2009). The growing evidence base of the desirable correlates of high levels of wellbeing (for

    review see Diener et al., 2010), and the risks to individual and societal-level functioning

    associated with low levels of wellbeing (Keyes, 2002, 2005, 2010), is convincing policy makers of

    the importance of complementing objective indicators (e.g. gross domestic product, literacy, and

    life expectancy) with assessment of subjective wellbeing (Weijers & Jarden, 2013). As a result, the

    last decade has seen several countries devise national, or multi-national, surveys designed to

    empirically measure wellbeing as a multi-dimensional construct. Current national wellbeing

    surveys come from a variety of sources, both national statistics offices and non-official sources,

    including for example the European Social Survey (Jowell & The Central Co-ordinating Team,

    2003), the Sovereign Wellbeing Index (Human Potential Centre, 2013), the Australian Unity

    Wellbeing Index (Cummins, Eckersley, Pallant, van Vugt, & Misajon, 2003) and Statistics

    Canada’s General Social Survey (Statistics Canada, 2011).

    Measures of wellbeing are not only important for governments and decision-makers in

    organisations, but for the general public too, with polls reflecting a growing appetite among

    citizens for governments to attend to subjective wellbeing. In one poll, for example, given the

    choice between pursuing wealth or happiness, 81% of adults aged 15 and over (n = 1,001) believed

    directing policy towards promoting greater happiness should be the government’s primary

    purpose (Easton, 2006). In another poll, economic measures such as GDP were endorsed as a

    measure of national wellbeing by just 30% of respondents (n = 6,870), compared to 79% endorsing

    ‘life satisfaction’ as a measure of national wellbeing (ONS UK, 2011). Recently published OECD

    guidelines on measuring subjective wellbeing have also acknowledged the merit of assessing the

    views of individuals, providing “an overall picture of well-being that is grounded in people’s

    preferences, rather than in a priori judgements about what should be the most important aspects

    of well-being” (OECD, 2013, p. 183).

    However, for wellbeing outcomes to guide policy in an effective and meaningful way,

    systematic assessment using reliable, valid, and responsive measurement tools, as well as

    representative population samples, is required (Diener, Lucas, Schimmack, & Helliwell, 2009).

    While substantial progress has been made over the last two decades, with researchers reaching

    a general consensus that wellbeing is a multi-dimensional construct, and that flourishing refers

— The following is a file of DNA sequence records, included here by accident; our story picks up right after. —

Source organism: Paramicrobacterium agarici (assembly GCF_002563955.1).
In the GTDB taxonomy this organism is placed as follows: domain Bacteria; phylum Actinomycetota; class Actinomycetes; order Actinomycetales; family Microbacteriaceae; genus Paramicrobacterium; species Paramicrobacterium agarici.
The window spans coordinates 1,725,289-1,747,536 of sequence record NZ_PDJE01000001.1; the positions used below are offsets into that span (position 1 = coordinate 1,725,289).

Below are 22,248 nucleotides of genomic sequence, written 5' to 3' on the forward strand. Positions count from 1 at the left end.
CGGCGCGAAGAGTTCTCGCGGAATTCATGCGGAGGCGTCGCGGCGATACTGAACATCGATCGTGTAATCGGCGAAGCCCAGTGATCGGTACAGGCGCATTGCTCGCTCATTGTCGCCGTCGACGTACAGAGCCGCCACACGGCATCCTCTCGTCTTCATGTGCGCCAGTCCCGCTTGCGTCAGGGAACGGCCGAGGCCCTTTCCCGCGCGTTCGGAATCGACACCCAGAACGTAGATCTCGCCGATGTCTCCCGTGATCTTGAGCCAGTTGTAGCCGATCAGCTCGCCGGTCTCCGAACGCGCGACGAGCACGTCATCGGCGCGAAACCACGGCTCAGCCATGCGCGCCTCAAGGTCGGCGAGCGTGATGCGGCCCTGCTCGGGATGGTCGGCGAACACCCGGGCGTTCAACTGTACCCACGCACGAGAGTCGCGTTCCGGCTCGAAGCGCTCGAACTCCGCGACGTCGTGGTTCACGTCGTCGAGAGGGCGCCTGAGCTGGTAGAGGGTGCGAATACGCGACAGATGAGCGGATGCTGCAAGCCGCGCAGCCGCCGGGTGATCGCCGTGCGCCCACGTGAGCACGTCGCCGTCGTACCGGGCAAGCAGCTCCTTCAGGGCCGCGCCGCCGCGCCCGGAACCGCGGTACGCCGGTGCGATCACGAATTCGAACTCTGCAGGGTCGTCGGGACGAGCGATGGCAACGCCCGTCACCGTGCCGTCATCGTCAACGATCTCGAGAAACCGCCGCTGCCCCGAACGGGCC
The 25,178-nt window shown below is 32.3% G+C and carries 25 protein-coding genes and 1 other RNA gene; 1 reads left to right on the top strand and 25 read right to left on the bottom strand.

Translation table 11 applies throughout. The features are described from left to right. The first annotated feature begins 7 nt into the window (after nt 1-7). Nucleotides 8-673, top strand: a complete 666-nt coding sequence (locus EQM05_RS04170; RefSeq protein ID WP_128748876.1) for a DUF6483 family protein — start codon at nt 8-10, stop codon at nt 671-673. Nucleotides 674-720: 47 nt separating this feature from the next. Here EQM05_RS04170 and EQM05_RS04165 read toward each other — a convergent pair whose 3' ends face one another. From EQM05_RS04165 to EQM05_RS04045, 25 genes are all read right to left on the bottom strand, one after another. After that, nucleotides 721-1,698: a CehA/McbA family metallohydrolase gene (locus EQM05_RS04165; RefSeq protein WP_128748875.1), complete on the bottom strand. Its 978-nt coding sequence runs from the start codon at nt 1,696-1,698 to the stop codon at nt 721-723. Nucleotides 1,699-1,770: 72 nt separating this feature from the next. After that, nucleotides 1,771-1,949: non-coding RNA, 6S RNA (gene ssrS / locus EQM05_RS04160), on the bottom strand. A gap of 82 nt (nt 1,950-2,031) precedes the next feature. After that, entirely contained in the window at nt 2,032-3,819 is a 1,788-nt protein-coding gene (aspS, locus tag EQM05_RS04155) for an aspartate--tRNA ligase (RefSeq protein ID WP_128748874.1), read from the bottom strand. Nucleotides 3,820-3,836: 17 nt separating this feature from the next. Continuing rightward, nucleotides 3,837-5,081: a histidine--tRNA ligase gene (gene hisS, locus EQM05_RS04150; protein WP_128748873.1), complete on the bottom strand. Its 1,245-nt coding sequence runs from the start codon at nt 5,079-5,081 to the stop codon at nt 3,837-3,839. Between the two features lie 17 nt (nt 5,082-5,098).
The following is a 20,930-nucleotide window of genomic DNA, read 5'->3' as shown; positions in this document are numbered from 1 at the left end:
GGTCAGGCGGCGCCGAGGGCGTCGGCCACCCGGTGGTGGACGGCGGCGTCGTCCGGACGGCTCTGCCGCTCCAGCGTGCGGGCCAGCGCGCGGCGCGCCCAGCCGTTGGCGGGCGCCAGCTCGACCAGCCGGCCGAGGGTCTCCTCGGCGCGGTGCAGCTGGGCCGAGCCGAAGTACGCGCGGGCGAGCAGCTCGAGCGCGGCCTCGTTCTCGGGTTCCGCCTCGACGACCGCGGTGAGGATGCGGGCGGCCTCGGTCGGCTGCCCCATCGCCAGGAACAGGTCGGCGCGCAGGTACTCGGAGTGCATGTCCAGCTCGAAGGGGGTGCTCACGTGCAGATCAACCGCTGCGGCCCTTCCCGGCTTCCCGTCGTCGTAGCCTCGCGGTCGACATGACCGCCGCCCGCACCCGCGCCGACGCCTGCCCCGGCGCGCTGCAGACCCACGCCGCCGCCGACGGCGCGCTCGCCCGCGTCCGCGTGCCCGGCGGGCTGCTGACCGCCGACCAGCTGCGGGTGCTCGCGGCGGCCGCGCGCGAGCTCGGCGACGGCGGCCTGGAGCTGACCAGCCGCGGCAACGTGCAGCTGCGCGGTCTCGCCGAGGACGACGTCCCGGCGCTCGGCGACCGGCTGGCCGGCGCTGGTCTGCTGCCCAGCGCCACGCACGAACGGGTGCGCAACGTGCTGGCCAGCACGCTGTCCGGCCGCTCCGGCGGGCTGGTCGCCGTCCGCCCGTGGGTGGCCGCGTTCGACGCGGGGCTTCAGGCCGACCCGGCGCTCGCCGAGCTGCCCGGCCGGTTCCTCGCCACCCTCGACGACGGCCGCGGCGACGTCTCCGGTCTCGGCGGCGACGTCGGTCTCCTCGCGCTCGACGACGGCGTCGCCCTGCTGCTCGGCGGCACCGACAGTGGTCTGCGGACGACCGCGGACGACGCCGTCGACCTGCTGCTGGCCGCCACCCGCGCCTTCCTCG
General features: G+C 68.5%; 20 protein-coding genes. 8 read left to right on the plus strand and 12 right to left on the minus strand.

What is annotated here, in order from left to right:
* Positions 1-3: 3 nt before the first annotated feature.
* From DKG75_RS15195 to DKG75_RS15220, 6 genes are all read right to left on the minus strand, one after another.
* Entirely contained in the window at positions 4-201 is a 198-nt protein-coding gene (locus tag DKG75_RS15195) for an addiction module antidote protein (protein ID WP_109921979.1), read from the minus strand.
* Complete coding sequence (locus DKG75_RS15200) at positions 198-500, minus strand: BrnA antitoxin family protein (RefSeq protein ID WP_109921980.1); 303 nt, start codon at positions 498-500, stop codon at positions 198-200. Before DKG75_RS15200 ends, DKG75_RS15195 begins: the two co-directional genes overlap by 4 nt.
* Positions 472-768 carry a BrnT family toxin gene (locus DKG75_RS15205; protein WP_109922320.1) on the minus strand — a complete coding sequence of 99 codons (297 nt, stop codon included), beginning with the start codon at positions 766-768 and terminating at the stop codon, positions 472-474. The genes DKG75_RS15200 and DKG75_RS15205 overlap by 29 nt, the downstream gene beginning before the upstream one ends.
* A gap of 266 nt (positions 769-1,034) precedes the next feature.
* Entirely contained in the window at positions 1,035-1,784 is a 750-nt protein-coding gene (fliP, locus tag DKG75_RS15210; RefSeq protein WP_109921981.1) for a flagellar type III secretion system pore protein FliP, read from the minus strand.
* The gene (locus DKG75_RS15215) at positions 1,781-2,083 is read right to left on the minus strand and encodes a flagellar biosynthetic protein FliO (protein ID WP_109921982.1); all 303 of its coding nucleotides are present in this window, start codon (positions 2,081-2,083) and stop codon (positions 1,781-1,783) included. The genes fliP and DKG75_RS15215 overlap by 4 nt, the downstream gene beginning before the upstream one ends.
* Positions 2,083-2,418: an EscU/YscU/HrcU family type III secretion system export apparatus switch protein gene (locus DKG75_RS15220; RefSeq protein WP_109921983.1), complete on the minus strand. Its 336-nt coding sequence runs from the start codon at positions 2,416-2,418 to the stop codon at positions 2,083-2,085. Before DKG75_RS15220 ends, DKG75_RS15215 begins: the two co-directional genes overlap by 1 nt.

to high levels of wellbeing (Diener et al., 2010; Fredrickson & Losada, 2005; Huppert & So, 2009;

    Keyes, 2002; Seligman, 2011), the current measurement of wellbeing is haphazard (Diener, 2009;

    Diener & Seligman, 2004; Forgeard, Jayawickreme, Kern, & Seligman, 2011). The presence of

    multiple measures of flourishing makes it necessary to compare and contrast these models and


    This paper has two objectives: Part one reviews the current literature on the most popular

    psychometric assessments of flourishing, drawing together, for the first time, frequently used

    conceptualisations and operationalizations. While our review does not claim to be exhaustive, it

    is, to the best of our knowledge, the first of its kind to summarize the main instruments available

  • Measuring flourishing

    Hone, Jarden, Schofield, & Duncan 64

    to measure population flourishing. We begin with a historical review of the psychometric

    assessments, providing details on each of the researchers’ theoretical and conceptual definitions

    of flourishing, methodologies for categorical diagnosis, and extant evidence of scale reliability

    and validity. As the theoretical evidence-base for each component indicator of flourishing has

    been reviewed elsewhere (for example, see Forgeard et al., 2011; Michaelson et al., 2009) this is

    not the purpose of our investigation; our focus is on comparing the way the components are

    combined, and categorical definitions of flourishing operationalized, as well as reviewing the

    research supporting them. Part two investigates the impact of operational definitions on the

    prevalence of flourishing in New Zealand. Using a large nationally representative sample, and

    survey data containi